Have you ever had problems hearing in a congested room or restaurant but can hear without any problem at home? Do you have particular challenges hearing higher-pitched voices or TV dialogue?
If so, you might have hearing loss, and hearing aids may be able to help.
But how exactly do hearing aids work? Are they basic amplifiers, or something more complex?
This week we’ll be evaluating how hearing aids work and how they are a bit more advanced than many people recognize. But first, let’s start with how normal hearing works.
How Normal Hearing Works
The hearing process starts with sound. Sound is essentially a kind of energy that travels in waves, like ripples in a pond. Things produce sound in the environment when they generate vibrations in the air, and those vibrations are eventually captured and transferred to the ear canal by the outer ear.
Immediately after passing through the ear canal, the sound vibrations hit the eardrum. The eardrum then vibrates, creating and amplifying the original signal which is then transferred by the middle ear bones to the snail-shaped organ of the middle ear called the cochlea.
The cochlea is filled with fluid and small nerve cells called cilia. The vibrations transported from the middle ear bones agitate the fluid and stimulate the cilia. The cilia then transmit electrical signals to the brain and the brain interprets those signals as sound.
With most cases of noise-induced hearing loss, there is injury to the cilia. Consequently, the arriving signal to the brain is weaker and sounds seem softer or muffled. But not all frequencies are equally weakened. Typically, the higher-pitched sounds, including speech, are impacted to a greater extent.
In a loud setting, like a restaurant, your capacity to hear speech is compromised because your brain is obtaining a compromised signal for high-frequency sounds. Simultaneously, background noise, which is low-frequency, is getting through normally, drowning out the speech.
How Hearing Aids Can Help
You can understand that the solution is not simply amplifying all sound. If you were to do that, you’d just continue drowning out speech as the background noise becomes louder in proportion to the speech sounds.
The solution is selective amplification of only the sound frequencies you have difficulty hearing. And that is only achievable by having your hearing professionally tested and your hearing aids professionally programmed to magnify these particular frequencies.
How Hearing Aids Selectively Amplify Sound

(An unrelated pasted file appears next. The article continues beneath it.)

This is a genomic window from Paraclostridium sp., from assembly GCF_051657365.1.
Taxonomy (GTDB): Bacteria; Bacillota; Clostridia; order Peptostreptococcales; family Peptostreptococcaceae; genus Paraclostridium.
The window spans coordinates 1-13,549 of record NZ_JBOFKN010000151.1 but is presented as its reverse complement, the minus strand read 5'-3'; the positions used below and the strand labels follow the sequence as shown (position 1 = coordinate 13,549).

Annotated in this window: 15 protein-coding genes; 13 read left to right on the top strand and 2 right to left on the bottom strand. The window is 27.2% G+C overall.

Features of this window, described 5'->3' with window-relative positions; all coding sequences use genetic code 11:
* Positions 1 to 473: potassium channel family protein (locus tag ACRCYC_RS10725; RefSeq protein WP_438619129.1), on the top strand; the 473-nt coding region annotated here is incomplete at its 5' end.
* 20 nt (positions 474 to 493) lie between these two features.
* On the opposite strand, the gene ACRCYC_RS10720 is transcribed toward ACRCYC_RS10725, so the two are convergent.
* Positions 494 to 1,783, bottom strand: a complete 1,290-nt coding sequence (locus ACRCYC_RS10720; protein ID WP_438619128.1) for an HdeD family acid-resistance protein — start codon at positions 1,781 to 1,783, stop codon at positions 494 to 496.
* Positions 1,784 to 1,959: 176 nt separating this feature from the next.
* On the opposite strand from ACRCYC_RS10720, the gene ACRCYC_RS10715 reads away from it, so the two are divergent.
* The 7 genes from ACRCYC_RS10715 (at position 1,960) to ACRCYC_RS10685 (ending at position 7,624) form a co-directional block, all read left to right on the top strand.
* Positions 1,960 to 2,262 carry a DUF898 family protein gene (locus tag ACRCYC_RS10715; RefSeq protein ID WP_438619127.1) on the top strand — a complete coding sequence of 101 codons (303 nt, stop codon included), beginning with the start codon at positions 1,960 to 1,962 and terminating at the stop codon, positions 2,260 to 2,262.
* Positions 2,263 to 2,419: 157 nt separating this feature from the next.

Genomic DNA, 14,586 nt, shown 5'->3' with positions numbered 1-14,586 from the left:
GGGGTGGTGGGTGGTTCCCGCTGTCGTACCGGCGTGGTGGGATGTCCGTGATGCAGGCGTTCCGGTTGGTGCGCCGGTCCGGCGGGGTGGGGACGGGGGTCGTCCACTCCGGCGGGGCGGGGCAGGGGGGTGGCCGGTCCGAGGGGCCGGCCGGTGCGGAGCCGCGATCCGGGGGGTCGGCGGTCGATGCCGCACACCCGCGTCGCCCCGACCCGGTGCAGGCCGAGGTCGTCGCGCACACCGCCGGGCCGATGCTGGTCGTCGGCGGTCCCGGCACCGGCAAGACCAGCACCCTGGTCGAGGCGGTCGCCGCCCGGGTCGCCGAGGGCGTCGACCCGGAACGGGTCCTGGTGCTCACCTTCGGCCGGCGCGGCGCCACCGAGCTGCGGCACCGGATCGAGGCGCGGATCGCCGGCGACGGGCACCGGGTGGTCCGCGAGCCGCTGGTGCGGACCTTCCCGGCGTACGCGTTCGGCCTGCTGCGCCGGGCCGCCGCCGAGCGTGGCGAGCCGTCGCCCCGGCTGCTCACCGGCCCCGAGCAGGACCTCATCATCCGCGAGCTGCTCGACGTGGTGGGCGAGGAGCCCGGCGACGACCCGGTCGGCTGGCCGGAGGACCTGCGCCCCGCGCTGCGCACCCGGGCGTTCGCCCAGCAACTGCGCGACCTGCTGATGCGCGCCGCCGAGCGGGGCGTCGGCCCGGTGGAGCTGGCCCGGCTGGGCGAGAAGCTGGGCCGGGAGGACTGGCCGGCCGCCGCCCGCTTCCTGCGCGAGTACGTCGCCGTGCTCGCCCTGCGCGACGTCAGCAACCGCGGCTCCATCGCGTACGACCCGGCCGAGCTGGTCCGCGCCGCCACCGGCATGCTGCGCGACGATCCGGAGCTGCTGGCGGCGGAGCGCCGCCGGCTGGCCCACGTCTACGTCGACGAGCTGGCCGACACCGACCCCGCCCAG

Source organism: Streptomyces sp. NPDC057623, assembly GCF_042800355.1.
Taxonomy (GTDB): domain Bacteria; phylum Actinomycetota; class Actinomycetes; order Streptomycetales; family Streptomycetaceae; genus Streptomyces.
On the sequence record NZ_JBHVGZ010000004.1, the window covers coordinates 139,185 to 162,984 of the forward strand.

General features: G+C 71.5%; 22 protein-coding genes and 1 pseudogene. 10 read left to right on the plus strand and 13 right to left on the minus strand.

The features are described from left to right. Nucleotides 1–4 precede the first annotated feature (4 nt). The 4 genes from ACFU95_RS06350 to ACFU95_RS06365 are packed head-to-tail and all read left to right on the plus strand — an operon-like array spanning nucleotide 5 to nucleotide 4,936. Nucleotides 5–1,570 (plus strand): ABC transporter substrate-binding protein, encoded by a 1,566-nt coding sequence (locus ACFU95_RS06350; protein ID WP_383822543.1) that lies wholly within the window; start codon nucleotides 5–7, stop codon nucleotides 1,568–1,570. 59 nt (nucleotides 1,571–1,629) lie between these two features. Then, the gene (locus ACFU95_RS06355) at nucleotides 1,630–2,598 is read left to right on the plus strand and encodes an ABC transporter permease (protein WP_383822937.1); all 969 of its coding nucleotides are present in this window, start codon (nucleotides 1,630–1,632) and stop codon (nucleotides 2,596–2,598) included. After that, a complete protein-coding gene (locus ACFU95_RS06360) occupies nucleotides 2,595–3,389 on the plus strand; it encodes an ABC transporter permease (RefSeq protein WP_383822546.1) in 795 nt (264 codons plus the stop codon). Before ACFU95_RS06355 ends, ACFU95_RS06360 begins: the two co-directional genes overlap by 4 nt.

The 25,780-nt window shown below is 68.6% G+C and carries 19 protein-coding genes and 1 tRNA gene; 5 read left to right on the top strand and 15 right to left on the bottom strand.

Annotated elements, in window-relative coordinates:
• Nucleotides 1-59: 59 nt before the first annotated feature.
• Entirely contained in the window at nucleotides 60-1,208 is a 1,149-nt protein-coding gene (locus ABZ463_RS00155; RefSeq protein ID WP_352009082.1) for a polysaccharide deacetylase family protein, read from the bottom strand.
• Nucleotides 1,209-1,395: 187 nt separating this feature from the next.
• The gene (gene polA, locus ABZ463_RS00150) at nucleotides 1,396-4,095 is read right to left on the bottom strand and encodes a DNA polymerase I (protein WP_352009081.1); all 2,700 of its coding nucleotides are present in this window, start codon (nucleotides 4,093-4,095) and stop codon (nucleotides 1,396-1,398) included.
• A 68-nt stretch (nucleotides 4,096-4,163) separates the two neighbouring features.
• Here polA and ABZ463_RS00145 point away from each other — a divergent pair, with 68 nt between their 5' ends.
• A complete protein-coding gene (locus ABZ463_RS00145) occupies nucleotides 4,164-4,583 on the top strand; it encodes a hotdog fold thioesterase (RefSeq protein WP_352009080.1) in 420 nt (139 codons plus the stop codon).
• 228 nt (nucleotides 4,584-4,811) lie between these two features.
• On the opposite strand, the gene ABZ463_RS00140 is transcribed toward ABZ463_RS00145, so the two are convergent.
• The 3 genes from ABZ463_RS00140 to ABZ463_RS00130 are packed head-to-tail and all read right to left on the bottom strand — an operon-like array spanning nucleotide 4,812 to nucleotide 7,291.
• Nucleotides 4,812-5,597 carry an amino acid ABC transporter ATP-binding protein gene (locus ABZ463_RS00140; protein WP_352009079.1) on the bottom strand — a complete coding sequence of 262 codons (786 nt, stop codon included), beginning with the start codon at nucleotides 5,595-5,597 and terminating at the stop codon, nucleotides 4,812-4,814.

Contemporary hearing aids contain five internal parts: the microphone, amplifier, speaker, battery, and computer chip. But hearing aids are not just simple amplifiers—they’re sophisticated electronic devices that modify the attributes of sound.
This happens by way of the computer chip. Everyone’s hearing is distinct, like a fingerprint, and so the frequencies you need amplified will vary. The amazing part is, those frequencies can be determined precisely with a professional hearing test, technically known as an audiogram.
Once your hearing professional has these figures, your hearing aid can be custom-programmed to amplify the frequencies you have the most difficulty with, maximizing speech recognition in the process.
Here’s how it works: the hearing aid receives sound in the environment with the microphone and transmits the sound to the computer chip. The computer chip then converts the sound into digital information so that it can differentiate between assorted frequencies.
Then, based upon the programmed settings, the high-frequency sounds are amplified, the low-frequency background sounds are repressed, and the enhanced sound is directed to your ear via the speaker.
So will your hearing go back perfectly to normal?
While your hearing will not totally go back to normal, that shouldn’t prevent you from acquiring substantial gains in your hearing. For most people, the amplification provided is all they need to comprehend speech and indulge in productive and effortless communication.
Think about it in this way. If your eye doctor told you they could enhance your vision from 20/80 to 20/25, would you forfeit prescription glasses because you couldn’t get to 20/20? Of course not; you’d be able to function perfectly with 20/25 vision and the gain from 20/80 would be considerable.
Are you set to find out the improvements you can achieve with contemporary hearing aids? Give us a call today!